Kerry firm has the right spirit

Dingle Distillery co-founder Liam LaHart tells Trish Dromey the company is ready to go global.

A west Kerry distillery is aiming to make the Dingle Peninsula as famous for its craft whiskey as it is for its wild rugged scenery, its characterful pubs and its friendly dolphin.

The shipping of its first consignment of whiskey to the US next month is set to be a milestone event for Dingle Distillery, which produced its first whiskey in a tin shed in Dingle in winter 2012 and went on to develop and sell Dingle gin and vodka.

The company’s third release of single malt whiskey next month will be significantly larger than previous ones, and according to company co-founder Liam LaHart, is an indication that the company has built up sufficient stock to seek some global attention.

Whilst Irish whiskey is now enjoying unprecedented international popularity, and sales of all nationalities of gin are soaring, this was not the case when the idea for a distillery in Dingle was first mooted in the mid 2000s.

It was suggested by Oliver Hughes, one of the three co-founders of the Porterhouse Brewing Company, which had been brewing craft beer since the 1990s.

“When he suggested distilling whiskey in Dingle I thought of the problems of distance and logistics, since it’s a

four-hour drive from Dublin. I thought of the cash flow problems caused because of the fact that you can’t sell whiskey for a minimum of three years after distilling it,” said Mr LaHart who because the recession was still biting, predicted doom and gloom.

View this post on Instagram

A rare bottle of #DinglePotStillWhiskey outside our snowed-in distillery this morning. The release of our Pot Still Whiskey last year marked a huge milestone for us and the history of Irish whiskey, making it the first new Irish Pot Still to be created since the beginning of the Irish whiskey renaissance, and making the #DingleWhiskeyDistillery only the second distillery on the island of Ireland to produce a Pot Still. If you’re lucky enough to own one of only 800 bottles that were produced of Dingle Pot Still Whiskey, know that you own a small piece of Irish whiskey history 🥃.. • • • • • #DingleDistillery #PotStillWhiskey #PotStill #IrishWhiskey #DingleWhiskey #whiskey #Dingle #Distillery #Snow #Kerry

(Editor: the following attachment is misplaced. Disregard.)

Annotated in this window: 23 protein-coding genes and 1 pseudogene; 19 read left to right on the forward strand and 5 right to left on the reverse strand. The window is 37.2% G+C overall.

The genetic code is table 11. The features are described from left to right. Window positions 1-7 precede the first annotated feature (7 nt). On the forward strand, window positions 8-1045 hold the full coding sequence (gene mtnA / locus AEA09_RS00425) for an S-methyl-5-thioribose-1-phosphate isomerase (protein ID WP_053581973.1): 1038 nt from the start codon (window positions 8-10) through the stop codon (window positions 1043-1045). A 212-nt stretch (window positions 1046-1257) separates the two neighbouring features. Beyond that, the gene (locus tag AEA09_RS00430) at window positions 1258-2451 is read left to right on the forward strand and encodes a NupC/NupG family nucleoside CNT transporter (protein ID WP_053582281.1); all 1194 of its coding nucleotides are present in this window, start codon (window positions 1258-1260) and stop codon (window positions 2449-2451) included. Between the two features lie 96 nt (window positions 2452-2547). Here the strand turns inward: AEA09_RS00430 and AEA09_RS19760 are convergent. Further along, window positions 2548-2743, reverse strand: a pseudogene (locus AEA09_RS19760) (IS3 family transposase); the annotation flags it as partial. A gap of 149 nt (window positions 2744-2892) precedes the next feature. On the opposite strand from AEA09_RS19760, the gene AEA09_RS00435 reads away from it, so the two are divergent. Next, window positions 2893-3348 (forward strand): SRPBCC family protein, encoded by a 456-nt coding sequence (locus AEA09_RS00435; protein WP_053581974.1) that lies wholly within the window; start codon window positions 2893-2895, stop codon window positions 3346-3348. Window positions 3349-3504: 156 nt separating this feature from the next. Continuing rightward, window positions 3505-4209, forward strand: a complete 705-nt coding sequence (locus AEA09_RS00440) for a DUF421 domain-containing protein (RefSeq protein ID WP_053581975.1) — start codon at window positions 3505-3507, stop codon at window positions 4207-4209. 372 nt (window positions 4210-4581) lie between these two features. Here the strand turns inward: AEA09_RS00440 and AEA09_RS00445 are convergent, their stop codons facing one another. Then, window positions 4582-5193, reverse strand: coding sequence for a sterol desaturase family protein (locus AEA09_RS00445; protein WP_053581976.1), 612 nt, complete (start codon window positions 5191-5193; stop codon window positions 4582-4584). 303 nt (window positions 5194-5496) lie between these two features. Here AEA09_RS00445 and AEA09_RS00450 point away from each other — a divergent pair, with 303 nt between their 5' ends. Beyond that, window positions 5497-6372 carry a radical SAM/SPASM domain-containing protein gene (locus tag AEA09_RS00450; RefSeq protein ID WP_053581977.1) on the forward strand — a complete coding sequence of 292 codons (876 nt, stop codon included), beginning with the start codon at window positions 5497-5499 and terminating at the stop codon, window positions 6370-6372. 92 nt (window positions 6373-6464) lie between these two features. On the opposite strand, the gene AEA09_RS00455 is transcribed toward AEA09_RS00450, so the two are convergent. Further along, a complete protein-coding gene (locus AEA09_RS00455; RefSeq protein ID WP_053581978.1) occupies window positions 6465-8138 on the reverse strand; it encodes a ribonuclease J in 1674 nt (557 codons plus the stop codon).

A post shared by The Dingle Whiskey Distillery (@dingledistillery) on

But he and co-founder and distiller, Peter Mosley were persuaded of the merits of distilling whiskey in Dingle by Mr Hughes who came up with a creative crowdfunding plan to raise the necessary finance.

In 2011 they announced the Founding Fathers — a plan to pre-sell 500 casks of craft whiskey. Although all they had at this point was an idea, Mr Hughes used his persuasive powers to sell all 500 and raise €3m by 2011.

“This gave us a premises, a distillery and cash flow for our first year,” said Mr LaHart, adding that Mr Hughes came up with a second plan to generate a revenue stream to keep the company operational while it waited for the

whiskey to mature.

“This involved distilling vodka and gin — we thought we would make a lot of vodka and some gin, since